New hidden Trojan attacks Windows

1 month ago · 0 comments

Securonix researchers have discovered a Python-based RAT Trojan that gives its operators full control over compromised systems.

The experts named the Trojan PY#RATION. It uses the WebSocket protocol to communicate with the command and control (C2) server and to retrieve data from the victim host. The PY#RATION malware is distributed through a phishing campaign that uses password-protected ZIP archives containing two LNK tags disguised as front.jpg.lnk and back.jpg.lnk images.

When launching the shortcuts, the victim sees photos of the driver's license. At this time, malicious code is executed to communicate with C2 and download two TXT files "front.txt" and "back.txt", which are then renamed to BAT files to execute malware.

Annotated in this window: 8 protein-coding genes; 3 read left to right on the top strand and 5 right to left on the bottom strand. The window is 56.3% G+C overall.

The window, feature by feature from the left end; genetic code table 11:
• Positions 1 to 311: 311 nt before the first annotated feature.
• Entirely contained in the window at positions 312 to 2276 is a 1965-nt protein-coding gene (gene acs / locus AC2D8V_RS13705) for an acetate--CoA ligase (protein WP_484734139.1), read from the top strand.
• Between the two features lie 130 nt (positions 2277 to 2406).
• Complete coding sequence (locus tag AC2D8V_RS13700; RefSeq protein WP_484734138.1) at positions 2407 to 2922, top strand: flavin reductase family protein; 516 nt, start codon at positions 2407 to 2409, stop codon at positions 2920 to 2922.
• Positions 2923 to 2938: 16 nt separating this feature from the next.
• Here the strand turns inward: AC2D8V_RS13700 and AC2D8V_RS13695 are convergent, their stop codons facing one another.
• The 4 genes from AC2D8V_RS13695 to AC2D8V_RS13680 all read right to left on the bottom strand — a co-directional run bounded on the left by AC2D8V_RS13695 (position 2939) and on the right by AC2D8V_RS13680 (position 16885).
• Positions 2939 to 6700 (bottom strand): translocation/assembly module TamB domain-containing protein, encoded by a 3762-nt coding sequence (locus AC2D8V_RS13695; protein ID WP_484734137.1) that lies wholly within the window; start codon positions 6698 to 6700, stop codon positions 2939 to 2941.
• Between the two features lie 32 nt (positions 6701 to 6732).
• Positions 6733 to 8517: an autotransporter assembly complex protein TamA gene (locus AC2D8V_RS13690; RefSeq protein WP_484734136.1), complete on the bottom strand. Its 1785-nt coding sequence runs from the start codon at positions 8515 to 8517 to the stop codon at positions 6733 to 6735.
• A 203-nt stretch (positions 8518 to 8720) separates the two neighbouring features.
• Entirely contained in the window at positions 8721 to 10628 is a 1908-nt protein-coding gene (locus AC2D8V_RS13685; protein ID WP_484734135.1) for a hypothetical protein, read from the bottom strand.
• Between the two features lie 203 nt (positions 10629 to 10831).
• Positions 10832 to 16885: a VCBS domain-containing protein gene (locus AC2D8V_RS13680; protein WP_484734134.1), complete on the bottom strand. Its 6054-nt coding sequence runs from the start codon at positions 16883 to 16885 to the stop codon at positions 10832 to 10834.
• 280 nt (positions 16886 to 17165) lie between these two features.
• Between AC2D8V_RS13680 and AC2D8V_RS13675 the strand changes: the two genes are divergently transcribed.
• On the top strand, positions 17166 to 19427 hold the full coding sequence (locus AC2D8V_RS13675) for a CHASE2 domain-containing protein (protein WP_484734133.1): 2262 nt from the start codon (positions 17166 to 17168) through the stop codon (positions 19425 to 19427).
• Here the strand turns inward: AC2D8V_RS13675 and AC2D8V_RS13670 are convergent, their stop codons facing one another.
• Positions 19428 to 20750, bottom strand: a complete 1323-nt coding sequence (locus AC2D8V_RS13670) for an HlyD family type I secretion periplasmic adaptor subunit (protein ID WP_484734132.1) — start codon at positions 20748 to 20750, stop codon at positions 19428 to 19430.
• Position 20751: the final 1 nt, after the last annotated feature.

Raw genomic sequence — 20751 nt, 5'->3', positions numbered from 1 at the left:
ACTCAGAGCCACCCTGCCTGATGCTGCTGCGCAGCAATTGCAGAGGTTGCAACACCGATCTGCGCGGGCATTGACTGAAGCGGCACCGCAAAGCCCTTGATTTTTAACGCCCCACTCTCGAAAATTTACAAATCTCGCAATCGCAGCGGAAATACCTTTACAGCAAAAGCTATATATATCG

When launched, the malware creates the "Cortana" and "Cortana/Setup" directories in the user's temporary directory and then downloads, unpacks, and runs additional executable files from that location. Persistence is established by adding the "CortanaAssist.bat" batch file to the user's startup directory. The use of Cortana aims to disguise malware entries as system files.

PY#RATION is a Python-based RAT Trojan packaged into an executable using automatic packagers such as "pyinstaller" and "py2exe" that can convert Python code into Windows executables that include all the libraries required to execute it.

This approach results in an increase in payload size, which helps malware avoid detection.

Among the features of the PY#RATION RAT version are the following:

The use of the WebSocket protocol allows the Trojan to communicate with C2 over a single TCP connection using ports that are usually left open (80 and 443). At the moment, details about specific campaigns using this malware and its targets, distribution volume, and the operators behind it remain unclear.